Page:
Recently, the SEC announced its intention to request and review e-mails of registered investment advisers in connection with routine books’ and records’ examinations of the adviser. One senior member of the staff of the Office of Compliance, Inspections and Enforcement has opined that a document-retention policy that provides for no more than the routine deletion of e-mails after a certain period of time should be considered a prima facie books-and-records violation since the adviser could in no way demonstrate that required records were not part of the deleted e-mails.

Preservation Orders Increasingly Burdensome

Increasingly burdensome preservation orders are being imposed in the earliest stages of litigation. In addition to imposing large fines, courts have ordered companies to take specific steps, as outlined by the court, to implement a preservation plan. Such steps may include an order to mail each company employee a copy of the court’s preservation order, and to establish a certification process by which field managers would confirm compliance with the document preservation policy.

In a more dramatic example, a court ordered production and preservation of defendants' documents, including data existing in electronic form, and specified the format in which each type of electronic document was to be produced.5 Generally, each responsive electronic document, as well as each file and database, had to be produced in electronic form with its associated meta-data. The defendants were required to maintain back-up and archival copies of all responsive documents, and take specific steps to prevent any alteration to those documents. The defendants also were directed to produce a catalog of back-up and archival data for all media, which then was used to determine the extent to which back-up and archival tapes would have to be restored by defendants.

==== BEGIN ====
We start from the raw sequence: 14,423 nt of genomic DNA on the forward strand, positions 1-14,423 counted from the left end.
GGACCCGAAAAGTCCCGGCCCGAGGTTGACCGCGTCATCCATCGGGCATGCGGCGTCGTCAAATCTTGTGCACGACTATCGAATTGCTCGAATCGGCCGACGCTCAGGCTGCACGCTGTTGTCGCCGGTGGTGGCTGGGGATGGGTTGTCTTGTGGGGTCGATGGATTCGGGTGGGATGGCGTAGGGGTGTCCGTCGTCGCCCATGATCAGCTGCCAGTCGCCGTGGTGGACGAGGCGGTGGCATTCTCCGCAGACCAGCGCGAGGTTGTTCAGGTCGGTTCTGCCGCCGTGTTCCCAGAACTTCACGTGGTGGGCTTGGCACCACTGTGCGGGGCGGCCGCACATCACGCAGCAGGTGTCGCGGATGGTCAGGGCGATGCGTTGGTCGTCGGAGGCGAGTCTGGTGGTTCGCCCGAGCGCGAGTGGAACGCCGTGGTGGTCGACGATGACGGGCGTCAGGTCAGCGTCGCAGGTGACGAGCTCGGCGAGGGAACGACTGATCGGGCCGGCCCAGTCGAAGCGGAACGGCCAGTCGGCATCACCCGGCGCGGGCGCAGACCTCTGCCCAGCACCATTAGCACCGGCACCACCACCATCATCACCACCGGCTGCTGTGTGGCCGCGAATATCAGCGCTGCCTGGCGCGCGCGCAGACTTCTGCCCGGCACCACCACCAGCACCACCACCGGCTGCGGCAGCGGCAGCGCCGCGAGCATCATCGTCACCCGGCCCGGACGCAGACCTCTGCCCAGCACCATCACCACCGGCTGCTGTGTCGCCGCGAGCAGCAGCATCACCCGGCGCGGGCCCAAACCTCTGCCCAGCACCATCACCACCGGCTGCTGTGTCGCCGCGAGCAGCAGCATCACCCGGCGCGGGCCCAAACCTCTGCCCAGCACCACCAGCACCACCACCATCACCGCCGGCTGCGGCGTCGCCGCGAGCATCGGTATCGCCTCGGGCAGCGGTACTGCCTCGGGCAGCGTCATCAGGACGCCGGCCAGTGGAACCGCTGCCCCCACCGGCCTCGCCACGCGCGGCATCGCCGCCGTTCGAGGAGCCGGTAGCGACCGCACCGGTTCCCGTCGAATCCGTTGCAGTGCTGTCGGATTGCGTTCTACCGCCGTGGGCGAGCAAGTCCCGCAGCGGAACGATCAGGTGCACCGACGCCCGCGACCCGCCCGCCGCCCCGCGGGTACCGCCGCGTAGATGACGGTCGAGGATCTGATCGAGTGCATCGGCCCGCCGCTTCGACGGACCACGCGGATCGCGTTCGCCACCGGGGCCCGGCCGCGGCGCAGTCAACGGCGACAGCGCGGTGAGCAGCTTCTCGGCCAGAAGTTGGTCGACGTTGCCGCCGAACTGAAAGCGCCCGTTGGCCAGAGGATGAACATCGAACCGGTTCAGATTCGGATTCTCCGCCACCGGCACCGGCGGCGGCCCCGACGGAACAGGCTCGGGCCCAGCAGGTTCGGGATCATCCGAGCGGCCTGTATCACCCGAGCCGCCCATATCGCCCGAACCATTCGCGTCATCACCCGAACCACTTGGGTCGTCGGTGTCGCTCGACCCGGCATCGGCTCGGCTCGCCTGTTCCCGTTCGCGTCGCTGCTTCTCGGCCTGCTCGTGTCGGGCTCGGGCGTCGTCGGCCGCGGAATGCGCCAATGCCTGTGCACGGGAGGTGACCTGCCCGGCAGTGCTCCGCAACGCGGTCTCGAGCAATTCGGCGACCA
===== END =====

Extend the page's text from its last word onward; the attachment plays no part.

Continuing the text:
The order required defendants to back up all network storage devices; suspend all routine deletion, including e-mail; secure the hard drives of all computers; and retain for the remainder of the litigation any electronic data already backed-up or archived. Full back-up tapes and other storage media had to be retained for 20 months, at which time the court would entertain proposals for the continued treatment of such items. Preservation orders of this scope can add millions to the cost of litigation.

Reed Smith’s Record and Data Management Team is mindful of these and many other chilling examples of the challenges and expenses confronting companies today. Call us to help you develop practical and responsible solutions for the issues at your company.


1 SEC Release No. 34-49386, March 10, 2004, http://www.sec.gov/litigation/admin/34-49386.htm 

2 In re Prudential Insurance Co. of America Sales Practice Litigation, 169 F.R.D. 598 (D.N.J. 1997) 

3 Silvestri v. General Motors Corp., 271 F.3d 583 (4th Cir. 2001) 

4 Zubulake v. UBS Warburg LLC, __F.R.D.___, 2003 WL 22410619 (S.D.N.Y. Oct. 22, 2003) (No. 02 Civ. 1243) 

5 In re Propulsid Prods. Liab. Litig., MDL No. 1355, (E.D. La. April 19, 2001) 

This article is presented for informational purposes only and is not intended to constitute legal advice.